Estimating meteo-tsunami occurrences for the US east coast

Document Type

Conference Proceeding

Date of Original Version



Meteorological tsunamis, also called meteo-tsunamis, are significant ocean surface waves generated by atmospheric forcing. The waves typically result from energy transfer from atmosphere to ocean through the Proudman resonance phenomena, where translation speed of the storm system in the atmosphere coincides with the free wave speed of long surface waves. These tsunami-like waves can be hazardous, either through direct inundation of shorelines or through generation of harbor oscillations and other disruptions to maritime activities. The wide continental shelf bathymetry of the United States (US) East Coast provides a long potential fetch length for the resonant generation process, making the region particularly susceptible to meteo-tsunamis. In this study, we carry out a probabilistic analysis of potential meteo-tsunami hazard on the US East Coast, extending the earlier work of Geist et al. (2014) to include a wider range of storm conditions and additional response types including coastally-trapped edge waves. The work, carried out under the auspices of the National Tsunami Hazard Mitigation Program (NTHMP), extends the previous efforts of Geist et al. to include a representation of inundation and maritime hazards in at-risk areas. The work is conducted using the fully nonlinear Boussinesq wave model FUNWAVE-TVD (Shi et al., 2012), extended to include atmospheric pressure and wind forcing.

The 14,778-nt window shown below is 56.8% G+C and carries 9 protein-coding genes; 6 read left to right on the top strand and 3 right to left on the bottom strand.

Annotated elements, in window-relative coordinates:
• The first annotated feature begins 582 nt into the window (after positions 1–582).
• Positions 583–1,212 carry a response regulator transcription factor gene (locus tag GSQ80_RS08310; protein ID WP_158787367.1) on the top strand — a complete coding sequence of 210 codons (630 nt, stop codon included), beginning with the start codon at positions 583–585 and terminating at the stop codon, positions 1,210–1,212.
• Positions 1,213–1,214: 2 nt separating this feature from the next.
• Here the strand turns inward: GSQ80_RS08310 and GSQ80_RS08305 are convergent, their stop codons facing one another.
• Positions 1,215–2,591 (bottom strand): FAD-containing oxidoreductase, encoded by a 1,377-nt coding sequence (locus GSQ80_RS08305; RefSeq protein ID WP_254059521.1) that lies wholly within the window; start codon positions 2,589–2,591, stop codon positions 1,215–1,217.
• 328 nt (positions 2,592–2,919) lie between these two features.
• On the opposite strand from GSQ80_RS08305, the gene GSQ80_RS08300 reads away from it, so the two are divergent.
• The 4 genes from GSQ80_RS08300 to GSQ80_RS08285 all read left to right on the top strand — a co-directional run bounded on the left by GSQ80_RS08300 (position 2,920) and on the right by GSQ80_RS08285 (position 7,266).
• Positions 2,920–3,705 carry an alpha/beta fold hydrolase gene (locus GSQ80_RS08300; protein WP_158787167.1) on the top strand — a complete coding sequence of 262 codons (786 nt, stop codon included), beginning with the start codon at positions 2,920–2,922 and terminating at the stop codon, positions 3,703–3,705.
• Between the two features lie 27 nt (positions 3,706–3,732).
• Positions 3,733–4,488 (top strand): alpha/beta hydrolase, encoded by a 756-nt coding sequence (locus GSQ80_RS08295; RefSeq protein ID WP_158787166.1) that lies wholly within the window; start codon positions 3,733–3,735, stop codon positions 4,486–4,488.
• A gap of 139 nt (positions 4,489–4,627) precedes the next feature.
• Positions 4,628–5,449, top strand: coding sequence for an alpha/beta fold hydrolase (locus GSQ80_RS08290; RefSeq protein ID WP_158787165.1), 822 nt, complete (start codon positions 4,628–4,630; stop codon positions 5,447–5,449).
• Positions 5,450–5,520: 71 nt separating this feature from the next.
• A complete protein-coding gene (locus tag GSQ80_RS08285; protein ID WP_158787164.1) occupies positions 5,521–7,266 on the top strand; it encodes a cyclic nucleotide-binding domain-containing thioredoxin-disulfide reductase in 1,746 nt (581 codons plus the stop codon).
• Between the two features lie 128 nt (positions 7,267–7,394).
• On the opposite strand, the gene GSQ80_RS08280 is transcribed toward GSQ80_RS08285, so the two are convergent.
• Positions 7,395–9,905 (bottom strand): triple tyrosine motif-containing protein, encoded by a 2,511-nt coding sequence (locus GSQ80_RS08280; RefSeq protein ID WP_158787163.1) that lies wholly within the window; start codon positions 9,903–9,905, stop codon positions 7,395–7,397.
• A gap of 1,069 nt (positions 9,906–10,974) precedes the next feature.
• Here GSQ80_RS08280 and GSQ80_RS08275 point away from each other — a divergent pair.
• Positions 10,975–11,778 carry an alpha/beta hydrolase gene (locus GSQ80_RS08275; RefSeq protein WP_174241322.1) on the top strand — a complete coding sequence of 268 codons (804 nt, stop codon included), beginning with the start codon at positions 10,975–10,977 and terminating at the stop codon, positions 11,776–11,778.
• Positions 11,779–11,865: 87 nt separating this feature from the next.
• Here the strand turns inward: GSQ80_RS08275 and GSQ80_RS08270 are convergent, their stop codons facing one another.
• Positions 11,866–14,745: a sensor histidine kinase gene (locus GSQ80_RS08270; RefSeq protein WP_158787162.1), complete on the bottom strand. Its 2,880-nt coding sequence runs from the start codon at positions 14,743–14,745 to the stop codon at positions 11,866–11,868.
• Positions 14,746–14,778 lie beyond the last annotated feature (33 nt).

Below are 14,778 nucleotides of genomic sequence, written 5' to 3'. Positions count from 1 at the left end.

Publication Title, e.g., Journal

Proceedings of the Coastal Engineering Conference